By Chuck Lawless
I’m excited to be a part of our church in Wake Forest, Restoration Church, and I love my pastor. I’m proud of him and enjoy working beside him. I’m also honored to carry some of his burdens for him. Here’s why all of us need to be a friend to our pastors.
- They carry a heavy burden. They’re responsible for caring for our souls (Heb. 13:17), and it’s hard to find a weightier responsibility. I feel it as part of a pastoral staff, and I remember it well when I served as a senior pastor.
- They have to balance a lot of stuff. Even the best pastoral time managers face the reality that life sometimes gets in the way of a schedule. Not getting stuff done, though, is usually not an option for a pastor.
- They’re responsible for proclaiming God’s Word to us each week. That means they have to spend time with God and His Word, let that Word work them over personally, and then bring the Word to us in a clear and passionate way. That’s heavy.
- They sometimes bear burdens alone. Their calling sometimes demands that be the case. My pastor doesn’t tell me all he carries, but that doesn’t matter to me—I simply hope that my friendship with him brings him some joy in tough times.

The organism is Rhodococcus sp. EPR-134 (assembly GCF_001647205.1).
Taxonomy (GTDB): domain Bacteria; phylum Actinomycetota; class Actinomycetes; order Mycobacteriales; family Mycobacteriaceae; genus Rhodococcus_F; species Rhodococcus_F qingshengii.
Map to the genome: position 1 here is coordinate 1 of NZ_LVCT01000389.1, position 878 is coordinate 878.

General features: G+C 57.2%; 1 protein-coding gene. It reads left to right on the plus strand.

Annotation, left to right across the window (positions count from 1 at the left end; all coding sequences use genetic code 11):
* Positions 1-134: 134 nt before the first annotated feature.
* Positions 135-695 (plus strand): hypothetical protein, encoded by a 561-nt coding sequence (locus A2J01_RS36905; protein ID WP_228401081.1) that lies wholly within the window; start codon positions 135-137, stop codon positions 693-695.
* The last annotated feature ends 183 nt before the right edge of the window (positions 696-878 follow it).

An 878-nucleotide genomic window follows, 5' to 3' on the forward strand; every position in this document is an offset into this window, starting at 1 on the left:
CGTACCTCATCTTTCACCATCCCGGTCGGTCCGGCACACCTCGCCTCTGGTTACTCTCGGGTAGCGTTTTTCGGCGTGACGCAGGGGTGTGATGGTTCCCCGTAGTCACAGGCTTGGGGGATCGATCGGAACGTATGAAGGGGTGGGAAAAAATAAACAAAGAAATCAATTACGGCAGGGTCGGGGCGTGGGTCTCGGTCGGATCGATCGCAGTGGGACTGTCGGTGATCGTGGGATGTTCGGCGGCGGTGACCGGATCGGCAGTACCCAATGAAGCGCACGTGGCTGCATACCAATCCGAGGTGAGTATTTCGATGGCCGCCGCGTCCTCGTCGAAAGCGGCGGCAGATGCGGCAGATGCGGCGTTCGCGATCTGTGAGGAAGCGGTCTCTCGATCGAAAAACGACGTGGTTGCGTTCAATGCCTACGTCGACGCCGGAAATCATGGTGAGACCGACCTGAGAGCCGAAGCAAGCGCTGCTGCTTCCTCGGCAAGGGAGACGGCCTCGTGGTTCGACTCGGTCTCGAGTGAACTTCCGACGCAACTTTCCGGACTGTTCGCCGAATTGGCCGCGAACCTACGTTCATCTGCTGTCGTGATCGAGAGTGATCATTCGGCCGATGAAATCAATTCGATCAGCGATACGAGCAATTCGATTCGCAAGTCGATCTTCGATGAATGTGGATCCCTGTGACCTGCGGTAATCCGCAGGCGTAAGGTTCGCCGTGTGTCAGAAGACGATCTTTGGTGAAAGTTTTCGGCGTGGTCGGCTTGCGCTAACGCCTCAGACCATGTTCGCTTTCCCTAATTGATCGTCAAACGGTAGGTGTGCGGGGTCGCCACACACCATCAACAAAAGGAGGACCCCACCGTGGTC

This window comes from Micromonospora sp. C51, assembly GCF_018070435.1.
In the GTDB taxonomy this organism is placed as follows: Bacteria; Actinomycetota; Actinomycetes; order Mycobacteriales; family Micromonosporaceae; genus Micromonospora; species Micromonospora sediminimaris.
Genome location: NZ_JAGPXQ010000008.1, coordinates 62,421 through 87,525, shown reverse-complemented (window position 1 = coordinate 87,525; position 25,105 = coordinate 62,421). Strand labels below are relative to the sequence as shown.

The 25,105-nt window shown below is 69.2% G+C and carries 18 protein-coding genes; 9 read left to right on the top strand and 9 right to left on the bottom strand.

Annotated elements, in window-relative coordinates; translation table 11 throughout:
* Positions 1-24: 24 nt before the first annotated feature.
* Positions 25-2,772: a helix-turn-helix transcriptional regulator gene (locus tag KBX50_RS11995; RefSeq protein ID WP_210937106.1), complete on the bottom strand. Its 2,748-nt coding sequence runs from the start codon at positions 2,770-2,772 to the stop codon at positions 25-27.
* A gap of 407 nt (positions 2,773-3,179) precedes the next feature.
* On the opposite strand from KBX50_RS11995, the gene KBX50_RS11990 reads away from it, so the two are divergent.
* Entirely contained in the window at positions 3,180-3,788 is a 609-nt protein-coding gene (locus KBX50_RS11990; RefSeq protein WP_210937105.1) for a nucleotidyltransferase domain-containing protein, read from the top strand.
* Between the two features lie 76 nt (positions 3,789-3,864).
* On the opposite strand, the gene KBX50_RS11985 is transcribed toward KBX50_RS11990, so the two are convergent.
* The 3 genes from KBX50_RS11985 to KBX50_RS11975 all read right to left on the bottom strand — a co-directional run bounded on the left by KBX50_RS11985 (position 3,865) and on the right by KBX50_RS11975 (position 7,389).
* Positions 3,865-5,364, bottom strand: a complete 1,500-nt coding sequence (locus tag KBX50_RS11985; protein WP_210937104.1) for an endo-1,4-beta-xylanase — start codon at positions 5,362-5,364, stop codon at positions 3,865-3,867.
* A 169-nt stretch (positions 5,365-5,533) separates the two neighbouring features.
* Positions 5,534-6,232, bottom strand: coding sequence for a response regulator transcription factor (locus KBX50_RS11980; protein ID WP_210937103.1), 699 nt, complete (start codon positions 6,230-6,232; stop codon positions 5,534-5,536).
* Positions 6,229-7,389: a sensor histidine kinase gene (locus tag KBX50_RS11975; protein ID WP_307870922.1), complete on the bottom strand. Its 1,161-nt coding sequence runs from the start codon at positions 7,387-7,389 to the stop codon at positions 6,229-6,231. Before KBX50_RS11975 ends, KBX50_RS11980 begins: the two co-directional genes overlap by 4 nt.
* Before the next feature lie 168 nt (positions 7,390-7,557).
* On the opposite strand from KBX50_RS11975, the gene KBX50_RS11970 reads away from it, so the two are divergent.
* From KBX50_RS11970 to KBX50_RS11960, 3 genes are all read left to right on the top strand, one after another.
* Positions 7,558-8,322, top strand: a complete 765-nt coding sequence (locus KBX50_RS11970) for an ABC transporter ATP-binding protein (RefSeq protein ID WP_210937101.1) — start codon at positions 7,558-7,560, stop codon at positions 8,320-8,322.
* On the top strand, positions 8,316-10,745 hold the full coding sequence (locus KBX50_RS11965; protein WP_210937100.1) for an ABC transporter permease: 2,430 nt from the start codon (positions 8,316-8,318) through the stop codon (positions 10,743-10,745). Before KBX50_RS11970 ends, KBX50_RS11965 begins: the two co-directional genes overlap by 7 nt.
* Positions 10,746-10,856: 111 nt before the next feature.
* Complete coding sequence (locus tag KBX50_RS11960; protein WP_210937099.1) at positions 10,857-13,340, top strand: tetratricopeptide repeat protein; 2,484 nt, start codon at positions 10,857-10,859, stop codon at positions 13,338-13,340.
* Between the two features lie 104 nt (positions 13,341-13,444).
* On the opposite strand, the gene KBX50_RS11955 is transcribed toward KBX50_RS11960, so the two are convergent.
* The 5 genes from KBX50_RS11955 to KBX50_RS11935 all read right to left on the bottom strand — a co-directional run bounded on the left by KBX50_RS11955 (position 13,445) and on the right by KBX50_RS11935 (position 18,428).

- They’re sometimes lonely. I know, because I’ve been there. Pastors are sometimes placed on so many pedestals that few people remember they’re just human beings who need friends.
- They appreciate encouragement. My schedule doesn’t always allow me to just hang out with my pastor. I can always, though, send him an email or text of encouragement from wherever I am in the world.
- They need prayer support. All of us have the privilege to pray for the pastors who lead us, and each of us can make that happen. True friendship is sometimes expressed from our knees in our prayer closet.
- They can be fun. One of the things I most love to do is laugh with my pastor. I know when he’s laughing, he’s enjoying what he’s doing. And, because he’s fun, I’d be missing out if he weren’t my friend.
What are your thoughts about this topic?
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Dr. Lawless currently serves as Professor of Evangelism and Missions, Dean of Graduate Studies, and Vice-President for Graduate Studies and Ministry Centers at Southeastern Seminary, in addition to serving as Team Leader for Theological Education Strategists for the International Mission Board. Dr. Lawless served as pastor of two Ohio churches prior to joining the Southern Seminary faculty in 1996. He received a B.S. degree from Cumberland College and M.Div. and Ph.D. degrees from Southern Seminary. He is the author of eight works, including “Membership Matters,” and “Spiritual Warfare,” and has contributed numerous articles to denominational periodicals. He and his wife Pam have been married for more than 20 years and reside in Wake Forest, NC.